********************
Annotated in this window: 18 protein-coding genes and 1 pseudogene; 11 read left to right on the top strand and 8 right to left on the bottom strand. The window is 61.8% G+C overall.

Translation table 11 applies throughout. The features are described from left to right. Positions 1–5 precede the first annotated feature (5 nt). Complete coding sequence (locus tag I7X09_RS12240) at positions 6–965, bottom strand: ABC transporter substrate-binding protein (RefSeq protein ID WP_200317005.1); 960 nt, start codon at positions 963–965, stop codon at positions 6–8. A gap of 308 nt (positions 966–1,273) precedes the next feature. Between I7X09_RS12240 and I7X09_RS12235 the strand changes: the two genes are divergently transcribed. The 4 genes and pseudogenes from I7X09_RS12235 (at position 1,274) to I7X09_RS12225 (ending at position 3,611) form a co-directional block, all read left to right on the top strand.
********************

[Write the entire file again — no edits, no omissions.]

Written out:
Annotated in this window: 18 protein-coding genes and 1 pseudogene; 11 read left to right on the top strand and 8 right to left on the bottom strand. The window is 61.8% G+C overall.

Translation table 11 applies throughout. The features are described from left to right. Positions 1–5 precede the first annotated feature (5 nt). Complete coding sequence (locus tag I7X09_RS12240) at positions 6–965, bottom strand: ABC transporter substrate-binding protein (RefSeq protein ID WP_200317005.1); 960 nt, start codon at positions 963–965, stop codon at positions 6–8. A gap of 308 nt (positions 966–1,273) precedes the next feature. Between I7X09_RS12240 and I7X09_RS12235 the strand changes: the two genes are divergently transcribed. The 4 genes and pseudogenes from I7X09_RS12235 (at position 1,274) to I7X09_RS12225 (ending at position 3,611) form a co-directional block, all read left to right on the top strand.